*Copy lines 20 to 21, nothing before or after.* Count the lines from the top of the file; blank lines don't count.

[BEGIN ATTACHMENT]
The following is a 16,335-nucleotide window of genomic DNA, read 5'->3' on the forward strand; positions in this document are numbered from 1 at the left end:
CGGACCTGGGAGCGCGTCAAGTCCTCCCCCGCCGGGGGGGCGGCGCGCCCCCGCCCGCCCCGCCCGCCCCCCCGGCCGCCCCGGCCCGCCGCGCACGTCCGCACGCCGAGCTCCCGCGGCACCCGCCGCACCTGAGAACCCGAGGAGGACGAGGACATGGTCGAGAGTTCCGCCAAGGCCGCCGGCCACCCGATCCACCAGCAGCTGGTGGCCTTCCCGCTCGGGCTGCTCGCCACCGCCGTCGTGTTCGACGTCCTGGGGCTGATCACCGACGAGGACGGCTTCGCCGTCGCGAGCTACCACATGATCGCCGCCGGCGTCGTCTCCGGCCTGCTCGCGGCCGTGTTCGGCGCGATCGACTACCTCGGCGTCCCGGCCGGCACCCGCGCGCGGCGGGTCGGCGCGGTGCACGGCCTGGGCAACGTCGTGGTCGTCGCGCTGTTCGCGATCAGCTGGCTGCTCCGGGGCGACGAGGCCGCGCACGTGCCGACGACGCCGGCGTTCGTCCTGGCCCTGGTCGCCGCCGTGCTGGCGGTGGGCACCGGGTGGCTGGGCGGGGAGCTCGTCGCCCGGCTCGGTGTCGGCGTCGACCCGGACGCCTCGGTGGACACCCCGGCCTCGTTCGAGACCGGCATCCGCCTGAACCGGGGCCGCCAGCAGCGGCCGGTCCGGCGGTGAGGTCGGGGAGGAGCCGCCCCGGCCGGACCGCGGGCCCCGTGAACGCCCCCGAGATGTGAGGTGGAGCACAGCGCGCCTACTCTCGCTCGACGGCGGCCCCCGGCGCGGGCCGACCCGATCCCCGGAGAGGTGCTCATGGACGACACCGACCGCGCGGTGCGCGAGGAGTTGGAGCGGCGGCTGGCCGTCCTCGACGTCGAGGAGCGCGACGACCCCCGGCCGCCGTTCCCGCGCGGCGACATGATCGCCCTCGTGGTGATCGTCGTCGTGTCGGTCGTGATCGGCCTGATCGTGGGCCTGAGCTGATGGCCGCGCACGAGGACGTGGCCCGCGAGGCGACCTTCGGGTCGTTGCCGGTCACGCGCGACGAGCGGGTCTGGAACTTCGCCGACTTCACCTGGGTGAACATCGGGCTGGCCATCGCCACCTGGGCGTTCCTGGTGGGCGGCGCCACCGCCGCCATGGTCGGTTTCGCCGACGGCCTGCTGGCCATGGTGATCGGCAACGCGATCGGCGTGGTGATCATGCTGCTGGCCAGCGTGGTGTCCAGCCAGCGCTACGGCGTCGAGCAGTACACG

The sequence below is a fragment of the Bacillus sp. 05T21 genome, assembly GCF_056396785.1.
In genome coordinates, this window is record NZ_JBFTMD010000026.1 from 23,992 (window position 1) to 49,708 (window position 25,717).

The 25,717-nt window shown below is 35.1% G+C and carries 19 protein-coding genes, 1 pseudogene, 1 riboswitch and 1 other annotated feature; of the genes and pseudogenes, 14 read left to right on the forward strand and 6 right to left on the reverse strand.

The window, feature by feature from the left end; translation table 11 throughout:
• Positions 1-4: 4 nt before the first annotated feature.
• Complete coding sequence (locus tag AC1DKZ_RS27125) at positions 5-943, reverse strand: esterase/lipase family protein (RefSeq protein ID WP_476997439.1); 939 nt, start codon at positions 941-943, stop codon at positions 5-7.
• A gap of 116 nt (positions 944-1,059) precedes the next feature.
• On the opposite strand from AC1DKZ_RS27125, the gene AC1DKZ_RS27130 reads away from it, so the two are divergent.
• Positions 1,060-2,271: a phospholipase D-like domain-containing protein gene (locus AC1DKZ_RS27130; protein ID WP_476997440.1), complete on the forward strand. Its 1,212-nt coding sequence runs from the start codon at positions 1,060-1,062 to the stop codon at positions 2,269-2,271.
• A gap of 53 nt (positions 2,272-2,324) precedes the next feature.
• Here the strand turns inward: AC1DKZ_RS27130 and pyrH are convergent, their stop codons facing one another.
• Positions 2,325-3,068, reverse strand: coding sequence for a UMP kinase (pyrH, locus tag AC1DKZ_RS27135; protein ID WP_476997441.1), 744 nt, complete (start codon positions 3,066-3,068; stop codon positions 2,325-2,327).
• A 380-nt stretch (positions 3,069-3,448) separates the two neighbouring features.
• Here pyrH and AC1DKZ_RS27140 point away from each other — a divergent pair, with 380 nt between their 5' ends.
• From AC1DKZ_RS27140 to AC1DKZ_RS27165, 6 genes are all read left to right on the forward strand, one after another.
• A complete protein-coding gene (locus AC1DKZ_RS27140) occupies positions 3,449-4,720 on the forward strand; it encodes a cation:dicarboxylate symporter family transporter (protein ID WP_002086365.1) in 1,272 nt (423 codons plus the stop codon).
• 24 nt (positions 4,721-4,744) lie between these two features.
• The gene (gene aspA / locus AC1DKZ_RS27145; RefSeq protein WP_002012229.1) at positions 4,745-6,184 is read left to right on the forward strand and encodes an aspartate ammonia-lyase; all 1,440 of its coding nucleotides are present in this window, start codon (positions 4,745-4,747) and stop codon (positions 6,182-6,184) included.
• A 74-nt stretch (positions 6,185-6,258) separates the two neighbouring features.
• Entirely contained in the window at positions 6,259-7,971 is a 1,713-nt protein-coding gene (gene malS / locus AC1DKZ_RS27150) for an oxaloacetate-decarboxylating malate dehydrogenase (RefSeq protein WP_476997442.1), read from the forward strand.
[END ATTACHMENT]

• The gene (gene aspA / locus AC1DKZ_RS27145; RefSeq protein WP_002012229.1) at positions 4,745-6,184 is read left to right on the forward strand and encodes an aspartate ammonia-lyase; all 1,440 of its coding nucleotides are present in this window, start codon (positions 4,745-4,747) and stop codon (positions 6,182-6,184) included.
• A 74-nt stretch (positions 6,185-6,258) separates the two neighbouring features.